Written by Joanna Dobie, Senior HR Consultant, Alcumus

We are in the holiday season and receive calls about different employee situations and how to deal with these properly and fairly:

I missed my flight, had to take a later one and therefore returned to work later than expected 

I had a call recently where an employee alleged that he was at the boarding gate ready to board his flight but then was not allowed to board so had to take another flight 2 days later. I believe this is called “bumping”.  He now wanted to take these 2 extra days as unpaid leave, not as holiday.

In this situation it is not just the reason for the late return that is important but also whether this employee contacted the employer at the time to advise of this potential problem as soon as he became aware of it. The employer’s contractual rules on absence notification are detailed in the employee handbook and should be consistently followed.

If there is no contact by the employee they are absent without authorisation (AWOL) and attempts should be made by the employer to contact the employee. Take notes of whether there is an unusual ring tone which could indicate it is overseas, is the phone ringing, engaged or unobtainable?  If you have their personal email, email them or perhaps their next of kin if you have that information or write to them.  Focus on their wellbeing but give a deadline for contact.

It would be useful to ask for evidence to back up this claim such as the flight booking. Holiday cannot be enforced by the employer as double the notice would be required beforehand as per Working Time Regulations 1998.  This extra time would be unpaid absence unless both sides agree to it being taken as paid holiday.

This could lead to a potential disciplinary if there was no evidence supplied and the employer had reasonable belief that this was not a genuine reason after an investigation to establish the facts. If colleagues said they knew of this employee’s intention to take extra holiday beforehand, if they asked for extra holiday but it was refused or perhaps if this employee has a history of this then a disciplinary could be warranted.

I became ill on holiday

In this situation medical evidence, ideally in English would be required to evidence this illness and the employee could potentially be given their holiday back. This is also the case if illness occurs immediately before a planned holiday, the holiday may need to be re-arranged.  This is based on established case law.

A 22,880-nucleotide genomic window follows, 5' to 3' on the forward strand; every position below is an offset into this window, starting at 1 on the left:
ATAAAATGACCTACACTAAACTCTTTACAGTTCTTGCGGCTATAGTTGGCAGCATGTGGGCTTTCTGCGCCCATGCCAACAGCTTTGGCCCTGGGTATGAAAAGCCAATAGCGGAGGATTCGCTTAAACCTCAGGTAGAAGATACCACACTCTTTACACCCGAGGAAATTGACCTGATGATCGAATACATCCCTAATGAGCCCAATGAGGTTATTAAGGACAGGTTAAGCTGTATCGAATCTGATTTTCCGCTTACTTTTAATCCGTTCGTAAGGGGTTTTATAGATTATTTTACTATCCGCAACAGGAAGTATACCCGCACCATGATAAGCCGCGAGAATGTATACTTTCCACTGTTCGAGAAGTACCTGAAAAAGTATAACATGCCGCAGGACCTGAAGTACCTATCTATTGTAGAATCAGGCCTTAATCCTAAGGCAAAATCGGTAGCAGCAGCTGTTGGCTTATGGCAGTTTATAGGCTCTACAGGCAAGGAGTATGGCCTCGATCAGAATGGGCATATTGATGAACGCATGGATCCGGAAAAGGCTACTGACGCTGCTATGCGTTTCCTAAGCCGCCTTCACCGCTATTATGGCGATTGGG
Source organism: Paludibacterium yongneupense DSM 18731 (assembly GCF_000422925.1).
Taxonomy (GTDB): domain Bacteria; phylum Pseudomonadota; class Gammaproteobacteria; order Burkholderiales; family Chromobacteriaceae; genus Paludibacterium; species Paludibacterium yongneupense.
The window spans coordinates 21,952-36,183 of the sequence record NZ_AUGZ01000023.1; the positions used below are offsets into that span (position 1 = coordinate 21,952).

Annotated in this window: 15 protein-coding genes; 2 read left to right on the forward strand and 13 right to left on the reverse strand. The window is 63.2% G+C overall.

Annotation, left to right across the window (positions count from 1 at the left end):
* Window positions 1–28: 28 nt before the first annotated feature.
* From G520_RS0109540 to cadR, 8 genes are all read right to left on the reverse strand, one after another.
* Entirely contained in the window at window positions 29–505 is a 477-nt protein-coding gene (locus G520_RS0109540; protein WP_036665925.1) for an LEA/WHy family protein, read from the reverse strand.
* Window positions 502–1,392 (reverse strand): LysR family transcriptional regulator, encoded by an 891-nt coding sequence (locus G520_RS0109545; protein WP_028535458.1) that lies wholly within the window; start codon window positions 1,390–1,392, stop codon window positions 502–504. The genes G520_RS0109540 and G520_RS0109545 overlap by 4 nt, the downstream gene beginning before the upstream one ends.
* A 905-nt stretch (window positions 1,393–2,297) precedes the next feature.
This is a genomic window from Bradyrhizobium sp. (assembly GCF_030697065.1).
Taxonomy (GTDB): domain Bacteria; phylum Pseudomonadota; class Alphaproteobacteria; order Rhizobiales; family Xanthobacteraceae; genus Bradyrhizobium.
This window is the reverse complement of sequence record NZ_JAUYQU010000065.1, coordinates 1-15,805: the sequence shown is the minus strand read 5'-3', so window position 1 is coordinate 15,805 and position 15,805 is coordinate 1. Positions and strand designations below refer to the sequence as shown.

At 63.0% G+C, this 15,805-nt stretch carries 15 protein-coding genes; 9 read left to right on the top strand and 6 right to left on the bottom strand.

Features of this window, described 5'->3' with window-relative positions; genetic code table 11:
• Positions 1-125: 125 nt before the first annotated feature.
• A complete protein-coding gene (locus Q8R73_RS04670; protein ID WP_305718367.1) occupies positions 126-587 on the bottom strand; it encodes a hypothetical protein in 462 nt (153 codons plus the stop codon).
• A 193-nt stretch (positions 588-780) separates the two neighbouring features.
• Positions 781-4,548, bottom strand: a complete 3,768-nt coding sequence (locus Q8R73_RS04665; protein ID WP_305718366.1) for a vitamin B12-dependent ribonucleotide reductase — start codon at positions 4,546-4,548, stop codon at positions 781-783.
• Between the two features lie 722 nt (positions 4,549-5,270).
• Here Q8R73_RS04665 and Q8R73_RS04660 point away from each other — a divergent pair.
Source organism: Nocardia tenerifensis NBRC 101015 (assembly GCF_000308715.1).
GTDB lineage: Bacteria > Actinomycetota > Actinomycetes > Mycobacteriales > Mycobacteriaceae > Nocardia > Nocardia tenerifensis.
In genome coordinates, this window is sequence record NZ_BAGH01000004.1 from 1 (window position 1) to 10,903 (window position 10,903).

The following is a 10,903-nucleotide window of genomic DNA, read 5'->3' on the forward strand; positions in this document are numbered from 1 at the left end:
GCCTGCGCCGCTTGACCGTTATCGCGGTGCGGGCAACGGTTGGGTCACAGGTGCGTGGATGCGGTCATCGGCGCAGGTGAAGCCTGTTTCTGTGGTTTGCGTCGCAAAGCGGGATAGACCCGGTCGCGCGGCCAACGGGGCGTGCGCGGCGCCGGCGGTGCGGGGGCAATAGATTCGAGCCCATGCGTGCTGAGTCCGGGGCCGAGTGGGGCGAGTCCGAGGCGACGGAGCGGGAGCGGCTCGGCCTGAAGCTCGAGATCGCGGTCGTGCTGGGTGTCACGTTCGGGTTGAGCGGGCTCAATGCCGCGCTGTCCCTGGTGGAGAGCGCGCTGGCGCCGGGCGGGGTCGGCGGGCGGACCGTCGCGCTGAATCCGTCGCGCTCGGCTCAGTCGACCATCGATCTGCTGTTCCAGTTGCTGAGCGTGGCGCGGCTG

One of my party became ill on holiday

If a child developed chicken pox on holiday there are flight regulations that would prevent this child from flying home and therefore possibly the employee too. You would need to consider the relationship between the child and employee and the reasonableness of this situation.  This could fall under unpaid dependents care leave, s57A of the Employment Rights Act 1996.  Explanations would need careful investigation and possible mitigation applied but there is still the requirement for the employee to notify the employer.  The employee is expected to take all reasonable steps to do this such as meeting the cost of an international phone call.  If this was not possible then an email or text may be acceptable but would still need to be followed up with a telephone call as soon as is reasonably practicable.

One of my party died on holiday

Again some evidence of this claim should be sought if possible and this may fall under either unpaid dependents care leave or the employer’s own compassionate leave policy.

All situations should be dealt with sympathetically and carefully investigated considering any mitigating circumstances such as the location of the employee if abroad. This needs to be balanced with a requirement to apply the employer’s rules consistently with all employees.